About halfway through our trip, Dr. Kim Gaddie made the comment to us that her daughter felt she had finally been in Scotland long enough to be annoyed with the other American visitors she sees. Why was it so easy to get annoyed with “the dumb Americans?” When I looked at Scottish society in Edinburgh, I was surprised at many things. The university store sold not only beer, but hard liquor. There are not as many laws about open carry of alcohol. Trashcans (or litter bins) are harder to find in public places. If you want to find a street name, you have to look on the side of the building. People don’t wear their workout clothes to run errands. All of these things go against what Americans have been trained to think as proper. It’s as if the society here expects the individual to be more mature. “Go ahead and drink your beverage, just don’t be stupid about it. You can wait another 100 yards holding onto that wrapper without littering. Look up and enjoy the architecture and please understand where you are, because we aren’t going to sully the scenery by sticking a pole in the middle of it for your convenience. You can be bothered to dress to meet society.” So when tourists come here, it makes sense that the locals could be annoyed. Though I hate to admit it, I was that person walking on the wrong side of the street and thinking (or even commenting) “That’s so weird!” or “Why do they do that?” Not intentionally, but I definitely was guilty of falling into the trap of comparing what I’m seeing to the “American Way.” I was glad Dr. Gaddie shared that comment with us because it forced me to examine my perspective, and that brought me one step closer to changing.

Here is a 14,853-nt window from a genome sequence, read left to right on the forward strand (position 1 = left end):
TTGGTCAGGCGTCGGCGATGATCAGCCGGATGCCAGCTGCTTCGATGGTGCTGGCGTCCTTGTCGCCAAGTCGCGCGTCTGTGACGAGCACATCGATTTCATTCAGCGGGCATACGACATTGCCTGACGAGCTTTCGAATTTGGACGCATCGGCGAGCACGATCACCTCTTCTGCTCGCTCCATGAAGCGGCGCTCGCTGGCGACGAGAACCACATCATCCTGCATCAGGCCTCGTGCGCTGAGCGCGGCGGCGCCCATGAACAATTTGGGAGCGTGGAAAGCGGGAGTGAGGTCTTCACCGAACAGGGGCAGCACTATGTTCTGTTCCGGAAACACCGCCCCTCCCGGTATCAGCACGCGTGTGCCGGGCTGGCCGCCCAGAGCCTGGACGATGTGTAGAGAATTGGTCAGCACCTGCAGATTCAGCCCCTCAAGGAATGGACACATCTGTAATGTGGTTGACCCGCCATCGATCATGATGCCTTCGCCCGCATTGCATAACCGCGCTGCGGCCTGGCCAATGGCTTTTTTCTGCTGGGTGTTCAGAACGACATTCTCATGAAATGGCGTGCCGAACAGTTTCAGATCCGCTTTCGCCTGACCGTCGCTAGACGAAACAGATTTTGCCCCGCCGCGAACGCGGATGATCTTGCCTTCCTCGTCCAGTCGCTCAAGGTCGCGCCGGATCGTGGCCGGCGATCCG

- My Understanding of Scottish Nationalism
- Understanding Economic Development of the Past and for the Future